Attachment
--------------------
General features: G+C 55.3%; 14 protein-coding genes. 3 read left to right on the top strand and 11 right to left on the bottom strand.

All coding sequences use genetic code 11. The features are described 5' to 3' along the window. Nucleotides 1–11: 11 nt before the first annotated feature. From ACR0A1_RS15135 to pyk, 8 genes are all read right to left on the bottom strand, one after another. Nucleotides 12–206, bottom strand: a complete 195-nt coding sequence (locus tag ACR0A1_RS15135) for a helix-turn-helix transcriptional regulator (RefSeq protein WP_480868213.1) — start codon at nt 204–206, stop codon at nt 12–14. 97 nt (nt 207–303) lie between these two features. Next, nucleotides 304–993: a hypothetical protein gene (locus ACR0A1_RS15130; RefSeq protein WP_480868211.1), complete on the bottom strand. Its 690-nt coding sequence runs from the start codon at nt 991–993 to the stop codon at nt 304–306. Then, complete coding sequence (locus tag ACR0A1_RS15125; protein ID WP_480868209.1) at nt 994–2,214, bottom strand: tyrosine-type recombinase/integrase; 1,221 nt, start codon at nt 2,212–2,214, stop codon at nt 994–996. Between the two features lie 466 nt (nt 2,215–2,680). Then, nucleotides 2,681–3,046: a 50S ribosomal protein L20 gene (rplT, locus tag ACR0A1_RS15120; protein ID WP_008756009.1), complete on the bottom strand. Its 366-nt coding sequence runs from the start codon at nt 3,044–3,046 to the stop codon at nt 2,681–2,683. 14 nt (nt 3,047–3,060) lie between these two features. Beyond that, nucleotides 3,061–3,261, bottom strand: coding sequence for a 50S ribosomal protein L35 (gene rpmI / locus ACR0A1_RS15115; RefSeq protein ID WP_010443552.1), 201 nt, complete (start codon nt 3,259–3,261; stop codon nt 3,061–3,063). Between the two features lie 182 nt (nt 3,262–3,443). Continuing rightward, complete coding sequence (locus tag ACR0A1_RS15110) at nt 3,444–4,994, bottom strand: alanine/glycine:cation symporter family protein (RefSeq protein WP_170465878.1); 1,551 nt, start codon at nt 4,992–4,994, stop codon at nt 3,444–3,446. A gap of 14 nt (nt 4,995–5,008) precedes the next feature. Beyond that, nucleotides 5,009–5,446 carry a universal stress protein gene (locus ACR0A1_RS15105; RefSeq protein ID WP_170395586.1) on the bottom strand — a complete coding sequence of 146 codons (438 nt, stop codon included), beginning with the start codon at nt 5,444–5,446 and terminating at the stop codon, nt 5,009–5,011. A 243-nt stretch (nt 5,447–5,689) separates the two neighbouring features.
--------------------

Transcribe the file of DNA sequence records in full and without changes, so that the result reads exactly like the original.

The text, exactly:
General features: G+C 55.3%; 14 protein-coding genes. 3 read left to right on the top strand and 11 right to left on the bottom strand.

All coding sequences use genetic code 11. The features are described 5' to 3' along the window. Nucleotides 1–11: 11 nt before the first annotated feature. From ACR0A1_RS15135 to pyk, 8 genes are all read right to left on the bottom strand, one after another. Nucleotides 12–206, bottom strand: a complete 195-nt coding sequence (locus tag ACR0A1_RS15135) for a helix-turn-helix transcriptional regulator (RefSeq protein WP_480868213.1) — start codon at nt 204–206, stop codon at nt 12–14. 97 nt (nt 207–303) lie between these two features. Next, nucleotides 304–993: a hypothetical protein gene (locus ACR0A1_RS15130; RefSeq protein WP_480868211.1), complete on the bottom strand. Its 690-nt coding sequence runs from the start codon at nt 991–993 to the stop codon at nt 304–306. Then, complete coding sequence (locus tag ACR0A1_RS15125; protein ID WP_480868209.1) at nt 994–2,214, bottom strand: tyrosine-type recombinase/integrase; 1,221 nt, start codon at nt 2,212–2,214, stop codon at nt 994–996. Between the two features lie 466 nt (nt 2,215–2,680). Then, nucleotides 2,681–3,046: a 50S ribosomal protein L20 gene (rplT, locus tag ACR0A1_RS15120; protein ID WP_008756009.1), complete on the bottom strand. Its 366-nt coding sequence runs from the start codon at nt 3,044–3,046 to the stop codon at nt 2,681–2,683. 14 nt (nt 3,047–3,060) lie between these two features. Beyond that, nucleotides 3,061–3,261, bottom strand: coding sequence for a 50S ribosomal protein L35 (gene rpmI / locus ACR0A1_RS15115; RefSeq protein ID WP_010443552.1), 201 nt, complete (start codon nt 3,259–3,261; stop codon nt 3,061–3,063). Between the two features lie 182 nt (nt 3,262–3,443). Continuing rightward, complete coding sequence (locus tag ACR0A1_RS15110) at nt 3,444–4,994, bottom strand: alanine/glycine:cation symporter family protein (RefSeq protein WP_170465878.1); 1,551 nt, start codon at nt 4,992–4,994, stop codon at nt 3,444–3,446. A gap of 14 nt (nt 4,995–5,008) precedes the next feature. Beyond that, nucleotides 5,009–5,446 carry a universal stress protein gene (locus ACR0A1_RS15105; RefSeq protein ID WP_170395586.1) on the bottom strand — a complete coding sequence of 146 codons (438 nt, stop codon included), beginning with the start codon at nt 5,444–5,446 and terminating at the stop codon, nt 5,009–5,011. A 243-nt stretch (nt 5,447–5,689) separates the two neighbouring features.